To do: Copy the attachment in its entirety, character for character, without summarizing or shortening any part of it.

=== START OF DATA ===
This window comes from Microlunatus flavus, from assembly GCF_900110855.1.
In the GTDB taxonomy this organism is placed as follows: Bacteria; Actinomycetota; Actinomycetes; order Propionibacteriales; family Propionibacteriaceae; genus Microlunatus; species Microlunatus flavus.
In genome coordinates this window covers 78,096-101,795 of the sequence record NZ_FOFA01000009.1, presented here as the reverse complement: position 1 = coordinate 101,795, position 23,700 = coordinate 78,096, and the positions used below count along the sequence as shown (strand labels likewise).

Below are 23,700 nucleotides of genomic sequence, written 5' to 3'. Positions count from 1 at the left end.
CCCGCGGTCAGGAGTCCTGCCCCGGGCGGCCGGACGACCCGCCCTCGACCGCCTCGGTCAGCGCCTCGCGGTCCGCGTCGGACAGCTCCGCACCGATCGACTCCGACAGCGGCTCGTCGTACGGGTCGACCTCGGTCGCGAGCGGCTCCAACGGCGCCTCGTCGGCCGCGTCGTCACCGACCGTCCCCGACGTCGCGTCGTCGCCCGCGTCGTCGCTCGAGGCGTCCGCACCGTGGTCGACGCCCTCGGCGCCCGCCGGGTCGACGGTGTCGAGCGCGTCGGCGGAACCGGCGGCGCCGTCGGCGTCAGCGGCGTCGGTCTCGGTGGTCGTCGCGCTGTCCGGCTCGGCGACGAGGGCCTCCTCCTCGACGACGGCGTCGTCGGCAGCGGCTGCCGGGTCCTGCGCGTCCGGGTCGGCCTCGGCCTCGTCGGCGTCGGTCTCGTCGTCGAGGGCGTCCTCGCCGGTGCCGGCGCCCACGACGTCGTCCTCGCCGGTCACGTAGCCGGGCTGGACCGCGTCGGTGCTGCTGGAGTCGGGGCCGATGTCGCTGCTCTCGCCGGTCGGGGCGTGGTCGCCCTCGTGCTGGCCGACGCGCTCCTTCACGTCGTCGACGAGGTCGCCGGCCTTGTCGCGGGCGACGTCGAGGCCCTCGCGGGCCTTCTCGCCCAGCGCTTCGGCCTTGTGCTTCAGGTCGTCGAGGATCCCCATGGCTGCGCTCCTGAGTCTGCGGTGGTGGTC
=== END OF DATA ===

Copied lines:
This window comes from Microlunatus flavus, from assembly GCF_900110855.1.
In the GTDB taxonomy this organism is placed as follows: Bacteria; Actinomycetota; Actinomycetes; order Propionibacteriales; family Propionibacteriaceae; genus Microlunatus; species Microlunatus flavus.
In genome coordinates this window covers 78,096-101,795 of the sequence record NZ_FOFA01000009.1, presented here as the reverse complement: position 1 = coordinate 101,795, position 23,700 = coordinate 78,096, and the positions used below count along the sequence as shown (strand labels likewise).

Below are 23,700 nucleotides of genomic sequence, written 5' to 3'. Positions count from 1 at the left end.
CCCGCGGTCAGGAGTCCTGCCCCGGGCGGCCGGACGACCCGCCCTCGACCGCCTCGGTCAGCGCCTCGCGGTCCGCGTCGGACAGCTCCGCACCGATCGACTCCGACAGCGGCTCGTCGTACGGGTCGACCTCGGTCGCGAGCGGCTCCAACGGCGCCTCGTCGGCCGCGTCGTCACCGACCGTCCCCGACGTCGCGTCGTCGCCCGCGTCGTCGCTCGAGGCGTCCGCACCGTGGTCGACGCCCTCGGCGCCCGCCGGGTCGACGGTGTCGAGCGCGTCGGCGGAACCGGCGGCGCCGTCGGCGTCAGCGGCGTCGGTCTCGGTGGTCGTCGCGCTGTCCGGCTCGGCGACGAGGGCCTCCTCCTCGACGACGGCGTCGTCGGCAGCGGCTGCCGGGTCCTGCGCGTCCGGGTCGGCCTCGGCCTCGTCGGCGTCGGTCTCGTCGTCGAGGGCGTCCTCGCCGGTGCCGGCGCCCACGACGTCGTCCTCGCCGGTCACGTAGCCGGGCTGGACCGCGTCGGTGCTGCTGGAGTCGGGGCCGATGTCGCTGCTCTCGCCGGTCGGGGCGTGGTCGCCCTCGTGCTGGCCGACGCGCTCCTTCACGTCGTCGACGAGGTCGCCGGCCTTGTCGCGGGCGACGTCGAGGCCCTCGCGGGCCTTCTCGCCCAGCGCTTCGGCCTTGTGCTTCAGGTCGTCGAGGATCCCCATGGCTGCGCTCCTGAGTCTGCGGTGGTGGTC